During the prenatal period, human embryos go from a few cells to a fully formed baby in about 38 weeks. The human brain has its own timeline of growth during this period, and it tends to be consistent for healthy human fetuses. The major stages of prenatal brain development occur throughout the nine months of pregnancy, including the creation of the neural tube in the first month, the growth of the cerebral cortex in the second month, the development of the senses in the fourth month and the separation of the cortex into lobes in the sixth month.
Scientists have been able to come up with the timeline for normal prenatal brain development thanks to several avenues of research. These include postmortem investigations on non-surviving embryos and fetuses in various fetal development stages. Doctors have also performed experiments and dissections on the fetuses of animals that have similar brain structures as humans, such as monkeys. Lastly, modern technologies such as imaging allow scientists to examine and monitor prenatal brain development in fetuses while they're still in their mothers' wombs. Through all of these methods, experts have charted the physical development of the brain as well as the emotional and mental development.
Prenatal brain development begins in the very first month of the prenatal period. During this time, all of the other major organs are taking shape. By the third week of life, the human heart has started its beating. It is about this time that the earliest form of a brain takes shape. Called the neural tube, this structure eventually evolves into the spinal cord and the brain.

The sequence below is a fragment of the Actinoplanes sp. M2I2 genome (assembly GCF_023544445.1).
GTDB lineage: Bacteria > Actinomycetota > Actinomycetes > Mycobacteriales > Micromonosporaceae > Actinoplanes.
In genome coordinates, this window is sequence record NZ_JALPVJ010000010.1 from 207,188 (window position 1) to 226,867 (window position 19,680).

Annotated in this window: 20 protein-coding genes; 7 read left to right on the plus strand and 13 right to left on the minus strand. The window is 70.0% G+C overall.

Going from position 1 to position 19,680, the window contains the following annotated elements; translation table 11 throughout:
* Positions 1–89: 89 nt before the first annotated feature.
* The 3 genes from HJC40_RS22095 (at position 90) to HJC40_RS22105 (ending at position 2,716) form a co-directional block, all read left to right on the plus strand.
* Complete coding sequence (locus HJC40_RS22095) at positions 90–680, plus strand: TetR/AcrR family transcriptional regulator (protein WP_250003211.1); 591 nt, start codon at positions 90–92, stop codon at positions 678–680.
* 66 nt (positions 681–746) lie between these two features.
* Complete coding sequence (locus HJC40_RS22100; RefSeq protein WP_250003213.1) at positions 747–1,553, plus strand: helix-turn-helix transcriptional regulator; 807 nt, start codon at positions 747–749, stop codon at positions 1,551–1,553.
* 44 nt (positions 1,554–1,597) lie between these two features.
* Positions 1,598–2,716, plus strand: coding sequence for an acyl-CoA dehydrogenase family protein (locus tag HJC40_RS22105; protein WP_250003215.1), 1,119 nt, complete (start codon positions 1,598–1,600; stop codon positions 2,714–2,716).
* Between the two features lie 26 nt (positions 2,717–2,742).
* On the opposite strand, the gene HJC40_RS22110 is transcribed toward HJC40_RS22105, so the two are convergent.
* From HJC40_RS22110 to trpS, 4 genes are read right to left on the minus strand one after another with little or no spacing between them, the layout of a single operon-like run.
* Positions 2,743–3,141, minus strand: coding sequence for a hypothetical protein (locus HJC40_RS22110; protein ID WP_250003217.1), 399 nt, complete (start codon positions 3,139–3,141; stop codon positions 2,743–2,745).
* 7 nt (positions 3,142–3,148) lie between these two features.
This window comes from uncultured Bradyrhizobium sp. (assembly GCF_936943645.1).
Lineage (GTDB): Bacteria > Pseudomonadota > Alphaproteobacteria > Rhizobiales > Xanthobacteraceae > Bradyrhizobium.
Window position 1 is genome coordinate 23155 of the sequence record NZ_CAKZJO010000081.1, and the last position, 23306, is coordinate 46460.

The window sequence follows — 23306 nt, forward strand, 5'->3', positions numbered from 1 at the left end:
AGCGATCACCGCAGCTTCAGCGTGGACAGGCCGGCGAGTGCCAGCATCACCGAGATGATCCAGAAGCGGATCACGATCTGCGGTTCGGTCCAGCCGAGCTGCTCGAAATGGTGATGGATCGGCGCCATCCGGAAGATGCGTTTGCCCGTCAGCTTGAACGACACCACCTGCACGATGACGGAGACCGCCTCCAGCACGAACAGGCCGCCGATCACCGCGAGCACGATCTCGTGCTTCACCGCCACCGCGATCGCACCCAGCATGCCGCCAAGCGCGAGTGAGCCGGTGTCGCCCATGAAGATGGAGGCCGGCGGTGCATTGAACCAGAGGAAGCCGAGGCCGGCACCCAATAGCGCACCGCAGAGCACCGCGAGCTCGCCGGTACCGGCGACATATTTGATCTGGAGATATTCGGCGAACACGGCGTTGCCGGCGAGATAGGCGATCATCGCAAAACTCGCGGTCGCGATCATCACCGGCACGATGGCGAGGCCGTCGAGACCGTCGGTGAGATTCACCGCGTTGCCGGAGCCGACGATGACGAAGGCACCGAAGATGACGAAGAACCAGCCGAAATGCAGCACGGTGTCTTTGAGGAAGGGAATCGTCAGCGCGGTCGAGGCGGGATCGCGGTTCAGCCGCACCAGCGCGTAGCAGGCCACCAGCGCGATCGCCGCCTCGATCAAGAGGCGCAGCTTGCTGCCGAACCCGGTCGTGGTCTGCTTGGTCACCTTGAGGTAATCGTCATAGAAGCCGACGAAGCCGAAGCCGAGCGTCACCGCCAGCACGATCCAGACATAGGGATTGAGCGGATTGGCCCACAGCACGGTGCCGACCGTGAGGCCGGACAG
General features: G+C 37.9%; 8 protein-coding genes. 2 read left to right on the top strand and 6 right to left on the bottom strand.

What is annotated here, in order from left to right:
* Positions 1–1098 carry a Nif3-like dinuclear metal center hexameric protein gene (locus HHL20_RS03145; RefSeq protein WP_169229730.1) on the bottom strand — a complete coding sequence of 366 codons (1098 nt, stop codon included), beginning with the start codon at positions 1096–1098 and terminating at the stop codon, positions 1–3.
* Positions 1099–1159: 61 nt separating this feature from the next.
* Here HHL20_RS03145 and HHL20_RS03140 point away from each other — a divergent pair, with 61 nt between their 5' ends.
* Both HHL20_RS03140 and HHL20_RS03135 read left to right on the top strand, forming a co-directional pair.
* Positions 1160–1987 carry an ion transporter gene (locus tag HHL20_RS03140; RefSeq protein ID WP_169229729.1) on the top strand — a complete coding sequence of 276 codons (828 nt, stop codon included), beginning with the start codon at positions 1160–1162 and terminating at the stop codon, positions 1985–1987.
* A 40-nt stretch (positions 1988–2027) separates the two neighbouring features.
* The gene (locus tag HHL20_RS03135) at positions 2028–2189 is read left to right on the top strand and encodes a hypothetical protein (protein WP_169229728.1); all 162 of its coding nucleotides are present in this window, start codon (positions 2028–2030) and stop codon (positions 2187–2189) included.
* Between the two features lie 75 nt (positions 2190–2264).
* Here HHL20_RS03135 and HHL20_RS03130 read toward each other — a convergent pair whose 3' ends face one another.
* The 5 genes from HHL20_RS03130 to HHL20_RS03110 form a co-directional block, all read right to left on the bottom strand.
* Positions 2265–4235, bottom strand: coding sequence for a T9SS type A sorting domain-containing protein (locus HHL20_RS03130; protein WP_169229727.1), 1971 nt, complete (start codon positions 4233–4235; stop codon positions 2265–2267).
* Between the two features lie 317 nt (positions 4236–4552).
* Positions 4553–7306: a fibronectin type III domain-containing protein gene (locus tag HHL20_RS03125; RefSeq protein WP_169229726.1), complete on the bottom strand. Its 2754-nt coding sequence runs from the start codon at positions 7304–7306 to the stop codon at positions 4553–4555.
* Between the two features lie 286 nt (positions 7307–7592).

In the second and third months of development, the embryo's facial features begin to develop into a more human form, including the mouth, nose, eyes, eyelids and ears. The neural tube at this time begins to transform into what will become the main parts of the brain, including the cerebral cortex. Correspondingly, by the third month of prenatal development, the embryo begins to show reactions and reflexes. The fetus' reactions to outside experiences, such as bright lights and noises, continue to develop into the fourth month, as does the tiny being's ability to make facial expressions.
The fifth month of prenatal brain development begins to see the fetus actually control these expressions and reactions. At this point, physical development is such that the fetus can stretch and even flip in the womb. Experts believe that the ability to consciously react to sensations get even stronger during the sixth month, when the cerebral cortex splits into separate lobes. The fetus at this point might even have the ability to remember.
The final stages of prenatal brain development in the last trimester lead to a brain that becomes nearly similar to a fully formed human's, at least in structure. By month seven, the prenatal brain develops the grooved, curved look that's associated with the adult brain, and myelin develops on the outside of nerves from the brain to insulate them. Brain waves can be detected. Then in month eight, the major cortices form, such as the auditory and the visual, allowing the fetus to comprehend what he or she sees and hears. The fetal brain contains about as many neuron cells as an adult brain by the final month, though it will only be one-fourth the size of an adult's at birth.